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Family Caregivers in Cancer: Roles and Challenges (PDQ®): Supportive care - Health Professional Information [NCI] - The Caregiver's Perspective: Across the Illness Trajectory

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Caregivers providing end-of-life care have been shown to experience increased emotional distress, regardless of the amount of care provided, when they are limited in their ability to participate in valued activities and interests.[26] Research had suggested that caregivers of cancer patients were at risk of developing a variety of psychological and physical problems, including anxiety, depression, fatigue, reduced self-esteem, and somatic health problems.[27,28] However, the landscape has changed since the development of hospice and palliative medicine as a medical specialty, the availability of specialist-level palliative care consultation teams, and the equal focus on the cancer patient and family caregiver as the unit of care.

Hospital palliative care programs have been shown to improve caregiver well-being, family satisfaction, and physical and psychological symptom management for patients and caregivers alike. In a retrospective study involving 524 caregivers, palliative care consultation was associated with higher scores in nine caregiver-related domains of care during the last month of life.[29] These differences were attributable primarily to improvements in communication and emotional support.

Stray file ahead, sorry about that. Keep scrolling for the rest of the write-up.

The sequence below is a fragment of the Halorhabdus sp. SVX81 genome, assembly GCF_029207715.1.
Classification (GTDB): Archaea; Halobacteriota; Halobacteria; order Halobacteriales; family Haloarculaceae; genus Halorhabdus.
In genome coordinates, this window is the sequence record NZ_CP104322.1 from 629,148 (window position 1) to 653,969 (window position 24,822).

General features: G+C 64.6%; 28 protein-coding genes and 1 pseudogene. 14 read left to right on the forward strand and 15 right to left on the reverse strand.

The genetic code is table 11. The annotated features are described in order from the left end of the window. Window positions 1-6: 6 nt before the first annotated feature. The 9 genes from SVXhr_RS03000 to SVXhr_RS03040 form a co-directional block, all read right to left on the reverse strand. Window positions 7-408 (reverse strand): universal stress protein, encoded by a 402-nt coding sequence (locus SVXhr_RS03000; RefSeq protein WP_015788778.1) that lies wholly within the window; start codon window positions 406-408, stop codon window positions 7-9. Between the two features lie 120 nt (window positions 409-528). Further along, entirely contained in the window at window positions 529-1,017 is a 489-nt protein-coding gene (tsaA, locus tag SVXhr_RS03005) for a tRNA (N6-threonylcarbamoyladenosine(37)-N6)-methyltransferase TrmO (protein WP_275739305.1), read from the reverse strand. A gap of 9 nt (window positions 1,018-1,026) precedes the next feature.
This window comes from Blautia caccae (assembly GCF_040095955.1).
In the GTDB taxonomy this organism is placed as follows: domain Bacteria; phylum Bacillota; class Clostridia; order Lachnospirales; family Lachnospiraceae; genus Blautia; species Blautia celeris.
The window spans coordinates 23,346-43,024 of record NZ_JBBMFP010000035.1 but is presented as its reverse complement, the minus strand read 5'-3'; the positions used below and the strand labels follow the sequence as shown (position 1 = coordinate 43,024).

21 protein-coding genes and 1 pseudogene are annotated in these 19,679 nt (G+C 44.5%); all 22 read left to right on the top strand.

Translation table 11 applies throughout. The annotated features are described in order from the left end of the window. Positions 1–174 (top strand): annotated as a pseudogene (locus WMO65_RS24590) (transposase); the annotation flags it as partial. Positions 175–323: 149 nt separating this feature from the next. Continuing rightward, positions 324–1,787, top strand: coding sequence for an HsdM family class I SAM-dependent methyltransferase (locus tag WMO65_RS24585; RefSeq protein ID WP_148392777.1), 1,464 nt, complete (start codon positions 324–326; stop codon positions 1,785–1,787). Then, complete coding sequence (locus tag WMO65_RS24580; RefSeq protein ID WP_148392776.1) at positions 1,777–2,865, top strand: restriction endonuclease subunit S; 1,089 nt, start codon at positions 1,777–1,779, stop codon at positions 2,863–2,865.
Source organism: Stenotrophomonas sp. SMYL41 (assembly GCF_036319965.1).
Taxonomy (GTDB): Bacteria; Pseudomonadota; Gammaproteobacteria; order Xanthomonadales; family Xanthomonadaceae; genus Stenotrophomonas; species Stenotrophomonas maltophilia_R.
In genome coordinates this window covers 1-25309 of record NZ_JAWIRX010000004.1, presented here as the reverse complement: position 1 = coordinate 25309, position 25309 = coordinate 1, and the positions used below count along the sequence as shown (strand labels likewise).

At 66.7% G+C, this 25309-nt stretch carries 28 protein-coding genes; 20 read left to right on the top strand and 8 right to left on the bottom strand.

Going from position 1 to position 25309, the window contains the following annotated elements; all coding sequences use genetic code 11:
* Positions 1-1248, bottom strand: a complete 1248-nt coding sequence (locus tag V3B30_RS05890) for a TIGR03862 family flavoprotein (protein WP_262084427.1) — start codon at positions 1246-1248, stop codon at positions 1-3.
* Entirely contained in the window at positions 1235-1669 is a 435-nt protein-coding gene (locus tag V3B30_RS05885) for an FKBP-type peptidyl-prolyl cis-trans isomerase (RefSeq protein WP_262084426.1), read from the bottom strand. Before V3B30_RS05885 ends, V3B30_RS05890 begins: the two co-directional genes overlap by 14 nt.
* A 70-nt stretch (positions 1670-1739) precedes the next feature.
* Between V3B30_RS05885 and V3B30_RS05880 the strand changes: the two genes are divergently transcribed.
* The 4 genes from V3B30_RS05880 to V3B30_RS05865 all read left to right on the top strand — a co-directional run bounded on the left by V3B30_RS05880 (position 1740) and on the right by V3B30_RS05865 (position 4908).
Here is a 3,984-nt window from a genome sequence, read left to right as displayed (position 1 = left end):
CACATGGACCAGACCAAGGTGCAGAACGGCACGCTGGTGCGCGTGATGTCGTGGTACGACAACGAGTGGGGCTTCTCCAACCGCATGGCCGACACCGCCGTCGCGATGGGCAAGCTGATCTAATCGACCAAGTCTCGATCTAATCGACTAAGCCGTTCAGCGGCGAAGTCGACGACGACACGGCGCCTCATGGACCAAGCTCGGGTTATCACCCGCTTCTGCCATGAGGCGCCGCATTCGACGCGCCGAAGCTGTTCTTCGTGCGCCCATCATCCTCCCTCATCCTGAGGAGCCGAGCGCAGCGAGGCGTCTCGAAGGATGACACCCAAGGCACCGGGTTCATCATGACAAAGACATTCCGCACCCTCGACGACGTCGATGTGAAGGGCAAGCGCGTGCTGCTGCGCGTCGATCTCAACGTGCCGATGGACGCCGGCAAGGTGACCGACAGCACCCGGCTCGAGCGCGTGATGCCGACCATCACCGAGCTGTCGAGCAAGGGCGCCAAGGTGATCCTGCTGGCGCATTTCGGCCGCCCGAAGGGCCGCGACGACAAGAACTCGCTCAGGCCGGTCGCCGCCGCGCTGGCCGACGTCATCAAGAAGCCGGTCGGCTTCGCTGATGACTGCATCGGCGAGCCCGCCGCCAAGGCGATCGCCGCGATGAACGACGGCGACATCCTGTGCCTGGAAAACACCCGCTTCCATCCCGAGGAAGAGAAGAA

Generally speaking, the hallmarks of palliative care that relate to caregivers include the following:[30]

  • An interdisciplinary focus.
  • Concern for quality of life of both patients and family caregivers.
  • Involvement of caregivers in symptom management, communication, and medical decision making.

While the oncologist and other team members cannot be expected to address the symptoms of psychological distress in family caregivers, it is nonetheless helpful to recognize and identify such symptoms so that caregivers can be referred to any services they may need. (Refer to the PDQ summary on Last Days of Life for more information about end-of-life care.)

References:

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  2. Kozachik SL, Given CW, Given BA, et al.: Improving depressive symptoms among caregivers of patients with cancer: results of a randomized clinical trial. Oncol Nurs Forum 28 (7): 1149-57, 2001.
  3. Kim Y, Given BA: Quality of life of family caregivers of cancer survivors: across the trajectory of the illness. Cancer 112 (11 Suppl): 2556-68, 2008.
  4. Innes S, Payne S: Advanced cancer patients' prognostic information preferences: a review. Palliat Med 23 (1): 29-39, 2009.
  5. Back AL, Arnold RM, Baile WF, et al.: Efficacy of communication skills training for giving bad news and discussing transitions to palliative care. Arch Intern Med 167 (5): 453-60, 2007.
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  8. Glajchen M: Role of family caregivers in cancer pain management. In: Bruera ED, Portenoy RK, eds.: Cancer Pain: Assessment and Management. 2nd ed. New York, NY: Cambridge University Press, 2009, pp 597-607.
  9. Siminoff LA, Rose JH, Zhang A, et al.: Measuring discord in treatment decision-making; progress toward development of a cancer communication and decision-making assessment tool. Psychooncology 15 (6): 528-40, 2006.
  10. Fried TR, Bradley EH, Towle VR: Valuing the outcomes of treatment: do patients and their caregivers agree? Arch Intern Med 163 (17): 2073-8, 2003.